CONCLUSIONS: These findings demonstrate significant physician variability in managing women's lower urinary tract infections.

10 October 2003

IEEE Computer Analysis of SARS Epidemic Yields Surprising Conclusions

Fighting Epidemics in the Information and Knowledge Age
Hau Zhuge and Xiaoqing Shi, Chinese Academy of Sciences
IEEE Computer 35:10:115, Oct 2003

"We have simulated the spread of SARS and shown that isolation control measures had no significant effect on containing the epidemic's outbreaks (http://kg.ict.ac.cn)--an outcome counterintuitive to the thinking of many people and some governments, which sought to combat the disease by implementing measures more or less blindly...

"Our research shows that SARS only spreads through a small subset of the threatened society. Simulation results tell us that the number of people infected is sensitive to population density... The Beijing survey shows that the largest close-contact infection tree covered only 37 people.

"This characteristic makes analyzing the SARS spread network feasible. We can think of it as a network of cliques--small, close-contact spread subnetworks. People within the same clique share some common socieal roles--belonging, for example, to the same family or workplace--and are more likely to infect each other than to infect people belonging to different cliques...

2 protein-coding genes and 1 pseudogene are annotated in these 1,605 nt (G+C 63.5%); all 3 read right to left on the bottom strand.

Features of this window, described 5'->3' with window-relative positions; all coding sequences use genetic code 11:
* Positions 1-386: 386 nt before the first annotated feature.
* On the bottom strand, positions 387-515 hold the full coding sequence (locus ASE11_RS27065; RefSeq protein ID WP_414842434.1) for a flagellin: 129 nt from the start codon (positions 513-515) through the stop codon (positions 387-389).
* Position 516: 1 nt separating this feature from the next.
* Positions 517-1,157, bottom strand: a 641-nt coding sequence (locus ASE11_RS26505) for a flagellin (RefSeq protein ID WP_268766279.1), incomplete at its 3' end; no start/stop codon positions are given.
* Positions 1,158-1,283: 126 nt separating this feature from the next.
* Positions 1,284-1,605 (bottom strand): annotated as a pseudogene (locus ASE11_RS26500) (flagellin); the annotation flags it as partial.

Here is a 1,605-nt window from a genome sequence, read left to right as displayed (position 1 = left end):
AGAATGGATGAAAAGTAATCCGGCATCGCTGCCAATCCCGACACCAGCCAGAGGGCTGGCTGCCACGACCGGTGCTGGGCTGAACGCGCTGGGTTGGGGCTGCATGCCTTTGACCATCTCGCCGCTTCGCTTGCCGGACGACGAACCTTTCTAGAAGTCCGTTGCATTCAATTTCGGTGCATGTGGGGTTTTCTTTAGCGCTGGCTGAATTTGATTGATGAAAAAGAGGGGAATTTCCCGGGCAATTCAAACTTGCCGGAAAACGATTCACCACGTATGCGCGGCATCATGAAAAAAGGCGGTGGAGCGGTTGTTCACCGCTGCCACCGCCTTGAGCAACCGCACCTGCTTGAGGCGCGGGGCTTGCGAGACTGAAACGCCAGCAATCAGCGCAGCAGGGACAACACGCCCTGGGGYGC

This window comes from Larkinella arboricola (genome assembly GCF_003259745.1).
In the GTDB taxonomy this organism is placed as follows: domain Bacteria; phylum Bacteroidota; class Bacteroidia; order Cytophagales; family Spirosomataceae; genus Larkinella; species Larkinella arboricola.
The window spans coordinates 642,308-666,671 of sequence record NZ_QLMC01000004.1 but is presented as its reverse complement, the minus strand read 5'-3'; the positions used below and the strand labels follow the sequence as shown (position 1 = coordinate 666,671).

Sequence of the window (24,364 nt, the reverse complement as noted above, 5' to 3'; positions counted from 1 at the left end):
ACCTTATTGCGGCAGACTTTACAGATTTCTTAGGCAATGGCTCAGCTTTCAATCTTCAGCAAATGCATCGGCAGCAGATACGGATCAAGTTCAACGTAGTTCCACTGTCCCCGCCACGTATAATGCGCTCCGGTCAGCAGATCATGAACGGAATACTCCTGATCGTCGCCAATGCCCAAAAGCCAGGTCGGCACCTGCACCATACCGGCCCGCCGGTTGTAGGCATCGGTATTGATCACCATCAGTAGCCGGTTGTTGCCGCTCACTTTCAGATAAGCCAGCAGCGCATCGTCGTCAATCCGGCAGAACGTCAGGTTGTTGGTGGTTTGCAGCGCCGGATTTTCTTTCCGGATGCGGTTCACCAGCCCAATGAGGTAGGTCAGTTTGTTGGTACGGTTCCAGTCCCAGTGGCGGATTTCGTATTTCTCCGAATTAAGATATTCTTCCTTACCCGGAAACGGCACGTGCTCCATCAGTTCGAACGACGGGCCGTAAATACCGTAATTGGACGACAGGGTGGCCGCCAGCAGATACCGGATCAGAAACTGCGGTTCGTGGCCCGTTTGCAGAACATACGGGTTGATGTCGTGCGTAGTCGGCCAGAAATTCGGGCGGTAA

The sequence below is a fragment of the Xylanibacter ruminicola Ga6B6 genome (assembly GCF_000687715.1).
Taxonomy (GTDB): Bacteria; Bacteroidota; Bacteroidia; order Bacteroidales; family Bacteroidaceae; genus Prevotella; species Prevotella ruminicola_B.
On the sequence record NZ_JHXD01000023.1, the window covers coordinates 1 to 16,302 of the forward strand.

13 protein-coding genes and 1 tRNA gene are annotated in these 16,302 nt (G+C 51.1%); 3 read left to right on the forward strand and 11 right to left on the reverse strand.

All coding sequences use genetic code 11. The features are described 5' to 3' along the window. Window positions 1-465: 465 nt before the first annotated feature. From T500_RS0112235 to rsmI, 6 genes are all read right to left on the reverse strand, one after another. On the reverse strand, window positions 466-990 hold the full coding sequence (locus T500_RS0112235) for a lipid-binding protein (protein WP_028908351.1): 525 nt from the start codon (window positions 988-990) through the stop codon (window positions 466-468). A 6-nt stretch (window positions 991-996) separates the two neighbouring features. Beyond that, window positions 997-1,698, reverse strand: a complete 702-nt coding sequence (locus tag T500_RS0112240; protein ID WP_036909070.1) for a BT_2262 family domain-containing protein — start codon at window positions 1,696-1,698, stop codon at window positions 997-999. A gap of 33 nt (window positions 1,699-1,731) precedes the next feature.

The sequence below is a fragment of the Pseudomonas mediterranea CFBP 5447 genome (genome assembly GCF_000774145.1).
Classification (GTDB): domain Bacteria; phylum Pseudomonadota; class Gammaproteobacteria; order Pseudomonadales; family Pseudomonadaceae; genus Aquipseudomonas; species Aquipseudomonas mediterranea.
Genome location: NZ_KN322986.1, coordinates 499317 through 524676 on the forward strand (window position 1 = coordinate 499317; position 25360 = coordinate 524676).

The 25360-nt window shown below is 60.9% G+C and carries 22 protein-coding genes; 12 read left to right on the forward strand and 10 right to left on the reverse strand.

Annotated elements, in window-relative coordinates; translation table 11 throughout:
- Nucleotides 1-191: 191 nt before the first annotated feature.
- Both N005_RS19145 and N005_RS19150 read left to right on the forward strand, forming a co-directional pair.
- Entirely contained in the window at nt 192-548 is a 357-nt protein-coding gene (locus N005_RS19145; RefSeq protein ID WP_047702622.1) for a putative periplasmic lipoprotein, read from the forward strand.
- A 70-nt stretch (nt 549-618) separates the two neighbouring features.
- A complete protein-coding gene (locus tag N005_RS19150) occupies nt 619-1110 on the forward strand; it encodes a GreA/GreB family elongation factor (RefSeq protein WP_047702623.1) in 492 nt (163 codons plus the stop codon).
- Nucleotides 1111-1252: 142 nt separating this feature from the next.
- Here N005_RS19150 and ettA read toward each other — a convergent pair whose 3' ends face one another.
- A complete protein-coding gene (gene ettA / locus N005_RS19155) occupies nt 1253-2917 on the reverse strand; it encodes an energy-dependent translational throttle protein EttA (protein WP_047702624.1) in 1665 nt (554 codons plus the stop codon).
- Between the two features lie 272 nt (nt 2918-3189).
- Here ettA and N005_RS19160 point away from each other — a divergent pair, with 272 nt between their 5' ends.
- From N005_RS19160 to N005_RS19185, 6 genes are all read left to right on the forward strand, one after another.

"Drawing an analogy between the spread network and the Web's hyperline network reveals some similarities... but the spread networks nodes and arcs constitute a more complex structure than the Web's structures. This relationship lets us view the hyperlink network as a special case of the spread network.

"Research on web page distribution shows that the page rank obeys the power-law distribution: the high rank nodes account for only a minute proportion of all the network's nodes. This result also applies in the spread network.